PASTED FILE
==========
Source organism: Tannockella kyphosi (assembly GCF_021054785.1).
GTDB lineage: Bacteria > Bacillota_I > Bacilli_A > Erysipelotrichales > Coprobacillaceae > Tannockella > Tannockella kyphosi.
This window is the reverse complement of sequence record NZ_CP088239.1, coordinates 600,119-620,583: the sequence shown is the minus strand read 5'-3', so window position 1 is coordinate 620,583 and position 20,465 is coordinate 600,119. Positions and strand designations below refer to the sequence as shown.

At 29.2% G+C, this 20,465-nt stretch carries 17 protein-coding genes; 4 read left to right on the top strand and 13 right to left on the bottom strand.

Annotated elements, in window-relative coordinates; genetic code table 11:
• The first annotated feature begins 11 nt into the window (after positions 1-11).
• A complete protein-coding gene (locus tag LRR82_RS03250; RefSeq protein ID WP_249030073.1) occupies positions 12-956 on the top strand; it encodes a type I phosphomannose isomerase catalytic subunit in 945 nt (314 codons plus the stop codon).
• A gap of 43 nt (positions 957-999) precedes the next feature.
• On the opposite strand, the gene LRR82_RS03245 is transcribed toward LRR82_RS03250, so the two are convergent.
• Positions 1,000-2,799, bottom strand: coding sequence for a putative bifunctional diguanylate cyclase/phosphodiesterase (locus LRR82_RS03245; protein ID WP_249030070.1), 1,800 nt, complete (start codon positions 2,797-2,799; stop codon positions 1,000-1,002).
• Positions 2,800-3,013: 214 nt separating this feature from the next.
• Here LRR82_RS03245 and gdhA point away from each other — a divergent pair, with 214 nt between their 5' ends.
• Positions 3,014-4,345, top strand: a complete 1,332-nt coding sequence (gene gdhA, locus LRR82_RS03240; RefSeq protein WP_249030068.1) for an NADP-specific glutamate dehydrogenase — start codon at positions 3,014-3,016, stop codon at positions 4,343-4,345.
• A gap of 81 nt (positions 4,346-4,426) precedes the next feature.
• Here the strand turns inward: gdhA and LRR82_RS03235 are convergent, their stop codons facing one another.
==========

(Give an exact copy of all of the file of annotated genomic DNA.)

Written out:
Source organism: Tannockella kyphosi (assembly GCF_021054785.1).
GTDB lineage: Bacteria > Bacillota_I > Bacilli_A > Erysipelotrichales > Coprobacillaceae > Tannockella > Tannockella kyphosi.
This window is the reverse complement of sequence record NZ_CP088239.1, coordinates 600,119-620,583: the sequence shown is the minus strand read 5'-3', so window position 1 is coordinate 620,583 and position 20,465 is coordinate 600,119. Positions and strand designations below refer to the sequence as shown.

At 29.2% G+C, this 20,465-nt stretch carries 17 protein-coding genes; 4 read left to right on the top strand and 13 right to left on the bottom strand.

Annotated elements, in window-relative coordinates; genetic code table 11:
• The first annotated feature begins 11 nt into the window (after positions 1-11).
• A complete protein-coding gene (locus tag LRR82_RS03250; RefSeq protein ID WP_249030073.1) occupies positions 12-956 on the top strand; it encodes a type I phosphomannose isomerase catalytic subunit in 945 nt (314 codons plus the stop codon).
• A gap of 43 nt (positions 957-999) precedes the next feature.
• On the opposite strand, the gene LRR82_RS03245 is transcribed toward LRR82_RS03250, so the two are convergent.
• Positions 1,000-2,799, bottom strand: coding sequence for a putative bifunctional diguanylate cyclase/phosphodiesterase (locus LRR82_RS03245; protein ID WP_249030070.1), 1,800 nt, complete (start codon positions 2,797-2,799; stop codon positions 1,000-1,002).
• Positions 2,800-3,013: 214 nt separating this feature from the next.
• Here LRR82_RS03245 and gdhA point away from each other — a divergent pair, with 214 nt between their 5' ends.
• Positions 3,014-4,345, top strand: a complete 1,332-nt coding sequence (gene gdhA, locus LRR82_RS03240; RefSeq protein WP_249030068.1) for an NADP-specific glutamate dehydrogenase — start codon at positions 3,014-3,016, stop codon at positions 4,343-4,345.
• A gap of 81 nt (positions 4,346-4,426) precedes the next feature.
• Here the strand turns inward: gdhA and LRR82_RS03235 are convergent, their stop codons facing one another.